Giant waves

The death toll from the tsunami that struck Indonesia’s Sumatra province on Monday has crossed 400. Hopes are fading for another 300 people reported missing. The tsunami was triggered by a 7.7-magnitude undersea earthquake off the west coast of Sumatra. This earthquake was along the same faultline which triggered the 2004 Indian Ocean tsunami that devastated Indonesia’s Aceh province. Last year too, a tsunami swept Sumatra killing a thousand people.

The vast Indonesian archipelago sits on the Pacific Ring of Fire, an area that is highly prone to earthquakes and volcanoes. In the wake of the 2004 tsunami, a high-tech tsunami warning system was installed here. However, it failed to alert locals ahead of Monday’s disaster. Officials have admitted that two buoys off the Mentawai islands had been vandalised and these were left unrepaired.

This has cost the country dearly in terms of human lives. Equipment for the tsunami alert system is expensive. For instance, the damaged buoys alone are said to cost around half-a-million dollars. The high cost of the alert system has made many countries reluctant to put the system in place. Disaster experts say that the weakest link in the tsunami alert system is getting information of an impending tsunami across to people in remote areas. This is particularly challenging in Indonesia, where islands are far flung.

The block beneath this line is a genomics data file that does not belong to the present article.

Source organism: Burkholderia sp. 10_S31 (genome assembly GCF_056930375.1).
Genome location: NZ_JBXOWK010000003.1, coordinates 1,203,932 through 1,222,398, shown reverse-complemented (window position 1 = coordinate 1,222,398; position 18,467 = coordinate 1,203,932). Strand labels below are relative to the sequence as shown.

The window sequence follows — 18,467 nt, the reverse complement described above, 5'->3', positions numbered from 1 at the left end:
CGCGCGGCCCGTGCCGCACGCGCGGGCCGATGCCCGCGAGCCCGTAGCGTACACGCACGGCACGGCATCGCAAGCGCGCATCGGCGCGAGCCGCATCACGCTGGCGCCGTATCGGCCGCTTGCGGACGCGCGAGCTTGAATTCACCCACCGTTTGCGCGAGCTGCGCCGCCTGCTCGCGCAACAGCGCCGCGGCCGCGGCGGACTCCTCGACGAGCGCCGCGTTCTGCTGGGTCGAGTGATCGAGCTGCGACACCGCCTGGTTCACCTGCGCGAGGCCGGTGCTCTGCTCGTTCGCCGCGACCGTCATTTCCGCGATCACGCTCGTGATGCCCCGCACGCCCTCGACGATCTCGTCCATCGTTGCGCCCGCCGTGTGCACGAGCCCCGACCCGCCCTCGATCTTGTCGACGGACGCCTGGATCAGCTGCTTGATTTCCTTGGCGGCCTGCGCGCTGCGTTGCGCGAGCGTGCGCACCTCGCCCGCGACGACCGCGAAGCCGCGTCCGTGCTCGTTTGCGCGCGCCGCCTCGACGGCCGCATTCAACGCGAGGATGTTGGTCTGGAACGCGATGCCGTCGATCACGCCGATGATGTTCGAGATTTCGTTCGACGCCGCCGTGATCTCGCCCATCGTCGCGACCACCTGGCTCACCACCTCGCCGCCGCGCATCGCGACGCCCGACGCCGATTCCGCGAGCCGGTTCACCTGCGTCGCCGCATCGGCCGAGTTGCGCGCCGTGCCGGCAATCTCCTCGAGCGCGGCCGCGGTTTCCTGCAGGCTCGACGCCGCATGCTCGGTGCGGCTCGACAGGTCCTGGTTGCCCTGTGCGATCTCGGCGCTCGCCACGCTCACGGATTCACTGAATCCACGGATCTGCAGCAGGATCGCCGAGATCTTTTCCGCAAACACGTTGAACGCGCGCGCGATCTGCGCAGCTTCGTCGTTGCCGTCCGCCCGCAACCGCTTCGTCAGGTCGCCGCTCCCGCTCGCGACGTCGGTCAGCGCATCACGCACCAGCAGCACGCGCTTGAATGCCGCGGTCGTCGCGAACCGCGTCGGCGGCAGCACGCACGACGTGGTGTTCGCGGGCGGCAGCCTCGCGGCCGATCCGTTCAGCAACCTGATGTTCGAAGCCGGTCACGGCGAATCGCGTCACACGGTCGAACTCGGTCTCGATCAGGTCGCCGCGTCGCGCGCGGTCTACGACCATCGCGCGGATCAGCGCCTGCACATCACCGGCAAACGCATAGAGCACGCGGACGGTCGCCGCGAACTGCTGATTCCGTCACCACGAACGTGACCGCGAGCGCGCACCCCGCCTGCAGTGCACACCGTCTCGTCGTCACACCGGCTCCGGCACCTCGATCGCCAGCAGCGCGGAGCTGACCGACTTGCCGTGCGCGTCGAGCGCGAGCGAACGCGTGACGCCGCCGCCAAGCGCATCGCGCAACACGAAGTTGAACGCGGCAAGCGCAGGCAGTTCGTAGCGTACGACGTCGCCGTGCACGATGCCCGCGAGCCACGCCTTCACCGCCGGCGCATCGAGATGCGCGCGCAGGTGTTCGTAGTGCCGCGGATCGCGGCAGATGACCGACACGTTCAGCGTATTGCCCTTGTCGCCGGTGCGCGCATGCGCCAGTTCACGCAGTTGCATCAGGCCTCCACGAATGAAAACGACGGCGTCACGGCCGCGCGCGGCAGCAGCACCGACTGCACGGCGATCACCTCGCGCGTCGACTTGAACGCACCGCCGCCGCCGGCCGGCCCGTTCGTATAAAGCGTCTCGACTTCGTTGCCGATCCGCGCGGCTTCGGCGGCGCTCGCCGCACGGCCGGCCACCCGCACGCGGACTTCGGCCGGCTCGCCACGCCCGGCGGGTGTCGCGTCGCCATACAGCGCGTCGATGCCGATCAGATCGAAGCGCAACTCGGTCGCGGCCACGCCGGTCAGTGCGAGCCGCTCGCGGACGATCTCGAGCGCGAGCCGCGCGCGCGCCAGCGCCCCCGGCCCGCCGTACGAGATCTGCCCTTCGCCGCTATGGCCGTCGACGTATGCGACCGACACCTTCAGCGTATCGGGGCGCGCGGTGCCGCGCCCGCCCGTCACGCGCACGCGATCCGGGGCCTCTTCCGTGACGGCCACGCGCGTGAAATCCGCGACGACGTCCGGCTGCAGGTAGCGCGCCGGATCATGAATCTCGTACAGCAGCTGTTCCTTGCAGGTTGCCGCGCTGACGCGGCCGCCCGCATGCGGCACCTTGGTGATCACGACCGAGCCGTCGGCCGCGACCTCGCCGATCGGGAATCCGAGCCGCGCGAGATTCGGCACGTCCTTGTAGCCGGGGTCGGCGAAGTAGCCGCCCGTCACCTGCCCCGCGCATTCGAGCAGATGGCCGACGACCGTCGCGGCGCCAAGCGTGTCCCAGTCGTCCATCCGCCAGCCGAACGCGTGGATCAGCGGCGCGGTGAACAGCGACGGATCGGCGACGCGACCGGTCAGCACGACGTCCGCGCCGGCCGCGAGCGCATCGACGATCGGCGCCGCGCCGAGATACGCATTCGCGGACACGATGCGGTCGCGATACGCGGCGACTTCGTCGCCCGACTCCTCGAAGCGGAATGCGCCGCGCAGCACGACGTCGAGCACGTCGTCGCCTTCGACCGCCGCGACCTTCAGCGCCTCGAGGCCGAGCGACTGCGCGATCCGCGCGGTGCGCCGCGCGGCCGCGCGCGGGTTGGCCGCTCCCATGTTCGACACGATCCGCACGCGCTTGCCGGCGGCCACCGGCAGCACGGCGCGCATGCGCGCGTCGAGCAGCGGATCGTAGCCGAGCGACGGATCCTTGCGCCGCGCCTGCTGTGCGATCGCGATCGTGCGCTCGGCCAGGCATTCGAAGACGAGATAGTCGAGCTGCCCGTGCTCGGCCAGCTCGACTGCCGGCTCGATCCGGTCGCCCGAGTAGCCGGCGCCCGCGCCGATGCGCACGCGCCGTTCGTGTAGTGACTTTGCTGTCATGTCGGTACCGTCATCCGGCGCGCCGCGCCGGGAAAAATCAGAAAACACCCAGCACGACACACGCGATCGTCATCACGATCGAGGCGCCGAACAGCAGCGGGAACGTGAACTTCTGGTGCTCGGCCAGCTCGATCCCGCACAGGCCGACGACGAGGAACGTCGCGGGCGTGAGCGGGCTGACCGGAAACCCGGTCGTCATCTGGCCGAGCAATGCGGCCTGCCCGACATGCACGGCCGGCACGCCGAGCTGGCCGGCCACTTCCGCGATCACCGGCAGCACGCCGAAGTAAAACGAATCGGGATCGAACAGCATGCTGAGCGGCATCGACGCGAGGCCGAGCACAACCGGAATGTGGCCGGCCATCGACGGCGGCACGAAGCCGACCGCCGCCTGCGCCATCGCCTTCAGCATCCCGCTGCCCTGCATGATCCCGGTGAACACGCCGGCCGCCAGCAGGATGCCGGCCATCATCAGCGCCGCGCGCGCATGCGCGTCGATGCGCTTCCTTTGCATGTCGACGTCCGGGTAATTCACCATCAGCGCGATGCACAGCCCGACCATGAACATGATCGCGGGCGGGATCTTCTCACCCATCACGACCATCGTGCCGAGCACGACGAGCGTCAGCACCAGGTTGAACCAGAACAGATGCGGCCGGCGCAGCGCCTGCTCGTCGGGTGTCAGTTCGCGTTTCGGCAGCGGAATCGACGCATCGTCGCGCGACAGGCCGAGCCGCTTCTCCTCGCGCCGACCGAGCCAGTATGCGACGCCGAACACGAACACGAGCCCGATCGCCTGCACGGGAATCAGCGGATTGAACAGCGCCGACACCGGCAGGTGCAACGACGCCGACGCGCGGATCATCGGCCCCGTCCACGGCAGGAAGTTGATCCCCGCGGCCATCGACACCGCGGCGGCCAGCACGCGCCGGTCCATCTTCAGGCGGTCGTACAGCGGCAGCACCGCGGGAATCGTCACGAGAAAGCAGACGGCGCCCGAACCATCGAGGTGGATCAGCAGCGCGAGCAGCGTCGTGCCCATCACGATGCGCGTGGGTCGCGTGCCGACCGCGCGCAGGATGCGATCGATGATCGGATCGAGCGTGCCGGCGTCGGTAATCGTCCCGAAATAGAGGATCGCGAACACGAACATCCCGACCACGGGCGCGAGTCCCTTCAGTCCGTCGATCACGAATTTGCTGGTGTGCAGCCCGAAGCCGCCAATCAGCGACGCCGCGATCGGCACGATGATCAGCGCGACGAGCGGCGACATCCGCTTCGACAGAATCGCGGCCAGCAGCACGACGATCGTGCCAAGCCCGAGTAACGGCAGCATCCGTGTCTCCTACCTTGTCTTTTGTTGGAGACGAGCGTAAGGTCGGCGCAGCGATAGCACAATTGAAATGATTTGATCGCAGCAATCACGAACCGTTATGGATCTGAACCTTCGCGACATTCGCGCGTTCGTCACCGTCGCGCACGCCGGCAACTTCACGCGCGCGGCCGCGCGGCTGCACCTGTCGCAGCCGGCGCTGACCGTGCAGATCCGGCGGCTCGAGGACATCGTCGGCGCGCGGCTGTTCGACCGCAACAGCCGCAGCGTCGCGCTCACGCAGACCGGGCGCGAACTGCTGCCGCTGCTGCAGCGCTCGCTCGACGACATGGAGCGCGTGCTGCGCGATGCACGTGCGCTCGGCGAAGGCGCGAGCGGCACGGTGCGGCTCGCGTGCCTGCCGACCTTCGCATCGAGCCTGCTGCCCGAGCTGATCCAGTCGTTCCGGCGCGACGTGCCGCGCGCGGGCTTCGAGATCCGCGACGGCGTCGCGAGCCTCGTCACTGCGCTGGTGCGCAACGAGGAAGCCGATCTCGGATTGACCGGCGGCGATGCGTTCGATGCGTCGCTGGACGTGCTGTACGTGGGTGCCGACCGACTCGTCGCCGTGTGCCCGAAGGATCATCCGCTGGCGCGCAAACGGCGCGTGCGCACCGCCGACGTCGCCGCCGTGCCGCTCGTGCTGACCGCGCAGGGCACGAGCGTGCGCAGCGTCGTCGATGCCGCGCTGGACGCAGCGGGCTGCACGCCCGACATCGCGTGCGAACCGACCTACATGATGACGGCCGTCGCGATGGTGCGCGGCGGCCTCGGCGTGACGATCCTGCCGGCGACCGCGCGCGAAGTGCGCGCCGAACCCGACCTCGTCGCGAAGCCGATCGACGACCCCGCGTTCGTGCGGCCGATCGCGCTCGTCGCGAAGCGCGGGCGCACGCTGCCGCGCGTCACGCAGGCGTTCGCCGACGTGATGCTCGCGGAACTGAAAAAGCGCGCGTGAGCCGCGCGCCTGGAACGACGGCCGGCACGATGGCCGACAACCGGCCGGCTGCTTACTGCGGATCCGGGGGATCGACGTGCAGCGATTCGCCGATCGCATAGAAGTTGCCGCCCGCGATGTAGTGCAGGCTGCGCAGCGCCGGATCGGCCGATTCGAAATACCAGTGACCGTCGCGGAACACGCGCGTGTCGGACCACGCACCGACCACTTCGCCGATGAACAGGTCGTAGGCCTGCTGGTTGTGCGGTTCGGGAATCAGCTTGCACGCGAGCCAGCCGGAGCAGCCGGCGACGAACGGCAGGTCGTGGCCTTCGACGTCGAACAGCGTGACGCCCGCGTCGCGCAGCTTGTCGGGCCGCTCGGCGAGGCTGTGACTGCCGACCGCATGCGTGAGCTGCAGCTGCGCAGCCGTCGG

Even as Indonesia reels from the devastating impact of the tsunami, another natural disaster is brewing in Java. Mount Merapi is threatening to erupt any moment. It has been spewing lava and ash since early this week killing over 30 people so far.

Some 40,000 locals have been relocated and provided temporary shelter elsewhere. But many people are not taking the alert seriously and have been returning to their homes during the day to tend to their land and livestock. Officials are now bringing cows and goats out of the volcano zone so that their owners will not keep going back. The alert issued by the government is the highest level alert. If people do not co-operate with the efforts of the government and relief workers, the death toll will increase.

Indonesia is struggling to cope with multiple disasters. The international community must reach out and contribute generously to relief and rehabilitation. More importantly it must extend financial support towards its efforts to put in place tsunami warning systems.

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